The wife of Lee Bo (李波), 65, a shareholder of Causeway Bay Books (銅鑼灣圖書), who went missing from Hong Kong late last month, has told police she has been able to visit him in China, Hong Kong police said yesterday.
It is the latest twist in the disappearances of Bo and four other men connected with the bookstore and Hong Kong publisher Mighty Current (巨流) that have intensified fears that Beijing is clamping down on Hong Kong’s freedom of speech.
Lee had previously written that he returned voluntarily to China in letters to his wife, but his supporters believe he was kidnapped and smuggled there.
Hong Kong police said in a statement yesterday that Lee’s wife had told them she had met him on Saturday afternoon at a guesthouse in China.
She said he was healthy and in good spirits, and that he was assisting in an investigation as a witness.
She gave no further details regarding the location of the meeting or the nature of the investigation.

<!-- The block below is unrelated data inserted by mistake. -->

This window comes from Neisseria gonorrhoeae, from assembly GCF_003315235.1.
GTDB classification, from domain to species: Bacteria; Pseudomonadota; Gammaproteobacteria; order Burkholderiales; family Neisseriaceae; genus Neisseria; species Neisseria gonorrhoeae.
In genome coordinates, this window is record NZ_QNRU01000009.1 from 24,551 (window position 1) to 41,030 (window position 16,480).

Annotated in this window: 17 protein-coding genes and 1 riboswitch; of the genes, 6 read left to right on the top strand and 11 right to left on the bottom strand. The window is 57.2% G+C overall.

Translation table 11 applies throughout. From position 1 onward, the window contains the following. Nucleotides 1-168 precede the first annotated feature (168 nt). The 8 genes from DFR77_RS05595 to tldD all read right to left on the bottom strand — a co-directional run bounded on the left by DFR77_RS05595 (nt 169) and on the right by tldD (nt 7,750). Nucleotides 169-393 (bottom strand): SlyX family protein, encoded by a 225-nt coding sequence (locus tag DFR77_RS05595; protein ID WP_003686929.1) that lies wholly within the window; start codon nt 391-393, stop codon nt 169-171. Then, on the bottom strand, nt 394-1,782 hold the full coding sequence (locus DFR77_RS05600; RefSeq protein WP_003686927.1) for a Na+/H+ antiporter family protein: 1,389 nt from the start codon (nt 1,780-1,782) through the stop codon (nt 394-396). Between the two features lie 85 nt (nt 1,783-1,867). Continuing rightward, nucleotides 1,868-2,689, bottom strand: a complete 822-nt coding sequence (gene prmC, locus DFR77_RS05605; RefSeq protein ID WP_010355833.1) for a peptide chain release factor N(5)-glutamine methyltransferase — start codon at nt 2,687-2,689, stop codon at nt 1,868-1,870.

She also handed over a letter from Lee addressed to Hong Kong police. The police statement said its content was similar to his previous letters.
The latest development might raise more questions than it answers.
It is still unclear where Lee and the other four men are exactly, what the investigation involves and whether Lee is detained or is there voluntarily, as he has purportedly said in his letters.
Hong Kong police said they are continuing to investigate Lee’s case and had again asked police in China’s Guangdong Province to assist in arranging a meeting with Lee.
The circumstances of Lee’s case have led many to suspect Chinese security agents crossed into Hong Kong to abduct him, in breach of the “one country, two systems” principle Beijing promised to uphold after taking control of the territory from Britain in 1997.
According to local news reports, Lee was last seen at his company’s warehouse on Dec. 30 last year and did not have a China travel permit, but days after he went missing, he called his wife to say he was in Guangdong.
The other four men have disappeared since October last year from China and Thailand.
Mighty Current specialized in racy, but thinly sourced titles on Chinese political intrigue and scandals, as well as other topics Beijing deems off limits for Chinese publishers.
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